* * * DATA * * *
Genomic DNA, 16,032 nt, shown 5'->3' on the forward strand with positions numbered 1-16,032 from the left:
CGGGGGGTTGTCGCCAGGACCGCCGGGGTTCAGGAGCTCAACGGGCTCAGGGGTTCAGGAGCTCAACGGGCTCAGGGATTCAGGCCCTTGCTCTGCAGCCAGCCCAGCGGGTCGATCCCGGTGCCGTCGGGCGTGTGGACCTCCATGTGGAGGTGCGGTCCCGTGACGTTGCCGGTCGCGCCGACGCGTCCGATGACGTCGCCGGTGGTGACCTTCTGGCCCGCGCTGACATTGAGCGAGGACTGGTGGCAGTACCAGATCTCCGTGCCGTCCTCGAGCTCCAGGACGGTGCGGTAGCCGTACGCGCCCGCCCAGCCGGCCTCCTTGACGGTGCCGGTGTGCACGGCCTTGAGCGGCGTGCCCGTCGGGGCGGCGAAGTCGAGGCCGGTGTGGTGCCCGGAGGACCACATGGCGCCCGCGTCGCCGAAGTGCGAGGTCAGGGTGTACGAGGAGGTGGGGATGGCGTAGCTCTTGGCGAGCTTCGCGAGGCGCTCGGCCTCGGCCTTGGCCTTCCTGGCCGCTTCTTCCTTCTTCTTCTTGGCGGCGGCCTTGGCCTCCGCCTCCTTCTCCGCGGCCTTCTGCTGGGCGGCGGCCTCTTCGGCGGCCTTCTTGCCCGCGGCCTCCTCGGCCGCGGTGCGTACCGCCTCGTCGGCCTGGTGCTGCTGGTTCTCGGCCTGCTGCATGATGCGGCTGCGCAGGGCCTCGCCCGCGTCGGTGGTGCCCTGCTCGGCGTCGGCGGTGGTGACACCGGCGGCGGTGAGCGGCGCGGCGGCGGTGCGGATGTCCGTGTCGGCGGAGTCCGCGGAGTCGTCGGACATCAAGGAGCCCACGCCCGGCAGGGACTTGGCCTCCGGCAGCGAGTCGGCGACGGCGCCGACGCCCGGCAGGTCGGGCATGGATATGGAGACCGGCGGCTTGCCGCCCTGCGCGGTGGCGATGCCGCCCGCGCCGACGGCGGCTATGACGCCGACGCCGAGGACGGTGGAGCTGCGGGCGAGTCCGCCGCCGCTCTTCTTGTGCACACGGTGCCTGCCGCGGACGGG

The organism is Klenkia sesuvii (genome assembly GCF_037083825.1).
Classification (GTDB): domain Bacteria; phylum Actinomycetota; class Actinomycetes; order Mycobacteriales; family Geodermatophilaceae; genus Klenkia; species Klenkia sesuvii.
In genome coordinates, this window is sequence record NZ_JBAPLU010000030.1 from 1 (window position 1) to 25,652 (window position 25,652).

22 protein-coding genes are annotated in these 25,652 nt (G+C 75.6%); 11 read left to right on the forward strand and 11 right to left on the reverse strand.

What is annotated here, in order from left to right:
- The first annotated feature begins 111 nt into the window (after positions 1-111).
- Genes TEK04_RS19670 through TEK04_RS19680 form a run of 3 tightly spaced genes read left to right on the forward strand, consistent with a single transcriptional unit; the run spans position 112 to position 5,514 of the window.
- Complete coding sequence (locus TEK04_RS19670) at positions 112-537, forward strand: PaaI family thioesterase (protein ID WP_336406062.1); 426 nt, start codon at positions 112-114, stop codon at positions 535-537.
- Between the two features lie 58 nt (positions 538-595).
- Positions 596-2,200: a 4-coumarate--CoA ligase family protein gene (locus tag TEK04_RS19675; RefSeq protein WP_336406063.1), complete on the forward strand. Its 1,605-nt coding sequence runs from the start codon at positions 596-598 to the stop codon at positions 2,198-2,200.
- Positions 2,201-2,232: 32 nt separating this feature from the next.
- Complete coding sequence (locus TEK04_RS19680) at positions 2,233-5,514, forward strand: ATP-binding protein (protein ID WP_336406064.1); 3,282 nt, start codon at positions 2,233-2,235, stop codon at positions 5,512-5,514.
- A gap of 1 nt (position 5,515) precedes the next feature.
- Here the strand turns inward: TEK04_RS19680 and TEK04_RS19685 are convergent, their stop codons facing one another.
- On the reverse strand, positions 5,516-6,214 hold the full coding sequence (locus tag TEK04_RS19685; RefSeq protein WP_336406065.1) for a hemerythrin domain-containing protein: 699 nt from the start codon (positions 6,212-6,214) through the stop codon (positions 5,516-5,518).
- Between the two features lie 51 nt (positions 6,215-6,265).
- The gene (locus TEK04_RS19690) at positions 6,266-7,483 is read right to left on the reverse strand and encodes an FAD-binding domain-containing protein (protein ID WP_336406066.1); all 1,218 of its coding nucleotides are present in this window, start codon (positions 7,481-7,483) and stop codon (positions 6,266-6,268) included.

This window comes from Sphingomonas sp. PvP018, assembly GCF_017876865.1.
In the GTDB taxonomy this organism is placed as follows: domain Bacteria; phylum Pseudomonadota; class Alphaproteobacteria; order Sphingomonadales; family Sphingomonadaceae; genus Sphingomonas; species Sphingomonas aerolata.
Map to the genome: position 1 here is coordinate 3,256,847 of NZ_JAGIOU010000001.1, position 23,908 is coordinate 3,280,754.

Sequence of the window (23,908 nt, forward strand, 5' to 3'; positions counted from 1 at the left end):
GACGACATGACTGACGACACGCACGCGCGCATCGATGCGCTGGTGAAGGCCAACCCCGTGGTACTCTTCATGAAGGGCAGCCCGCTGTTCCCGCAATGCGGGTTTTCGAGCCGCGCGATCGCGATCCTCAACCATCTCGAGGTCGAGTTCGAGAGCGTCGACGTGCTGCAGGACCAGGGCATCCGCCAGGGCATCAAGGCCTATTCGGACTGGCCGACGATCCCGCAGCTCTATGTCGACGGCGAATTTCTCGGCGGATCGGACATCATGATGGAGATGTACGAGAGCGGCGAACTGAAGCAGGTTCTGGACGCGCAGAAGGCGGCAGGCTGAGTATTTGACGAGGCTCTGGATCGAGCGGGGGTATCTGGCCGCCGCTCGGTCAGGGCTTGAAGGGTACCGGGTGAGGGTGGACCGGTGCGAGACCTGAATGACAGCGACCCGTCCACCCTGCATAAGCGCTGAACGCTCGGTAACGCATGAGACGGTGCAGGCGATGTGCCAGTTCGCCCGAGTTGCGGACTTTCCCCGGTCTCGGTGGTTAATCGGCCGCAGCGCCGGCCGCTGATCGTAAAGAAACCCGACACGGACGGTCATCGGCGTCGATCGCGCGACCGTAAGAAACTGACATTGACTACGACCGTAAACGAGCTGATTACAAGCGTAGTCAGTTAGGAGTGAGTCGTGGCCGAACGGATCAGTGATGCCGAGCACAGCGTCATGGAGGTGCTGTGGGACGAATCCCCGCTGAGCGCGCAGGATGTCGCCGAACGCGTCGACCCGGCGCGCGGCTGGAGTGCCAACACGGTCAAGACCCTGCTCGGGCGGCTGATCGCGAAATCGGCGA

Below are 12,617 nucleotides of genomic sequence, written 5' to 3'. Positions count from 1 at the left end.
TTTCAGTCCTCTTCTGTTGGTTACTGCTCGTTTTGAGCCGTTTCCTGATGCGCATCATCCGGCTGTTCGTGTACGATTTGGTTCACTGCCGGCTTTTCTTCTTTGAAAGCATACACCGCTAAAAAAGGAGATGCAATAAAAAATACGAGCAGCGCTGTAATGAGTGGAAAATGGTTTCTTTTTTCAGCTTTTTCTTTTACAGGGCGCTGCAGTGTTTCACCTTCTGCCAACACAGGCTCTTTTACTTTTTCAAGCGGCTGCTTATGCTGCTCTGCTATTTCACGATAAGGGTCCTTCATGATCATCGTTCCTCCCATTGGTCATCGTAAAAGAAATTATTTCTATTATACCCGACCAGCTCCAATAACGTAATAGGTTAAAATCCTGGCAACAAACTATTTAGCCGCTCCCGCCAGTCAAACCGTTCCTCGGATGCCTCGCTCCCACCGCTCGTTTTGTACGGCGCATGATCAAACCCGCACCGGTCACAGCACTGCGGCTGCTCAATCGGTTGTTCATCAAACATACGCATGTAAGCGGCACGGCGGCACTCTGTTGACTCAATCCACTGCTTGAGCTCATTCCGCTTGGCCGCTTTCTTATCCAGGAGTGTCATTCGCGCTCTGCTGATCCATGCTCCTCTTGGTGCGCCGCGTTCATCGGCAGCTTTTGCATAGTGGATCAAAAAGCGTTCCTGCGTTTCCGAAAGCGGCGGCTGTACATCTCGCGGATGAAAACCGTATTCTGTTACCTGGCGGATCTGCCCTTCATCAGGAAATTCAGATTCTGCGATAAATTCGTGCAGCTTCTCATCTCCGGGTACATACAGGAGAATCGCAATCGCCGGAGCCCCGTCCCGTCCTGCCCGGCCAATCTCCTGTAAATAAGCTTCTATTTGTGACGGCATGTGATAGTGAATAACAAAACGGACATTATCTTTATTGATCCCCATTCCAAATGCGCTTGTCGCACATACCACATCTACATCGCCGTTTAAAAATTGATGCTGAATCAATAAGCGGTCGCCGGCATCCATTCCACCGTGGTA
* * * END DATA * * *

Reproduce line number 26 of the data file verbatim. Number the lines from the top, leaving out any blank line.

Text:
TTTCAGTCCTCTTCTGTTGGTTACTGCTCGTTTTGAGCCGTTTCCTGATGCGCATCATCCGGCTGTTCGTGTACGATTTGGTTCACTGCCGGCTTTTCTTCTTTGAAAGCATACACCGCTAAAAAAGGAGATGCAATAAAAAATACGAGCAGCGCTGTAATGAGTGGAAAATGGTTTCTTTTTTCAGCTTTTTCTTTTACAGGGCGCTGCAGTGTTTCACCTTCTGCCAACACAGGCTCTTTTACTTTTTCAAGCGGCTGCTTATGCTGCTCTGCTATTTCACGATAAGGGTCCTTCATGATCATCGTTCCTCCCATTGGTCATCGTAAAAGAAATTATTTCTATTATACCCGACCAGCTCCAATAACGTAATAGGTTAAAATCCTGGCAACAAACTATTTAGCCGCTCCCGCCAGTCAAACCGTTCCTCGGATGCCTCGCTCCCACCGCTCGTTTTGTACGGCGCATGATCAAACCCGCACCGGTCACAGCACTGCGGCTGCTCAATCGGTTGTTCATCAAACATACGCATGTAAGCGGCACGGCGGCACTCTGTTGACTCAATCCACTGCTTGAGCTCATTCCGCTTGGCCGCTTTCTTATCCAGGAGTGTCATTCGCGCTCTGCTGATCCATGCTCCTCTTGGTGCGCCGCGTTCATCGGCAGCTTTTGCATAGTGGATCAAAAAGCGTTCCTGCGTTTCCGAAAGCGGCGGCTGTACATCTCGCGGATGAAAACCGTATTCTGTTACCTGGCGGATCTGCCCTTCATCAGGAAATTCAGATTCTGCGATAAATTCGTGCAGCTTCTCATCTCCGGGTACATACAGGAGAATCGCAATCGCCGGAGCCCCGTCCCGTCCTGCCCGGCCAATCTCCTGTAAATAAGCTTCTATTTGTGACGGCATGTGATAGTGAATAACAAAACGGACATTATCTTTATTGATCCCCATTCCAAATGCGCTTGTCGCACATACCACATCTACATCGCCGTTTAAAAATTGATGCTGAATCAATAAGCGGTCGCCGGCATCCATTCCACCGTGGTA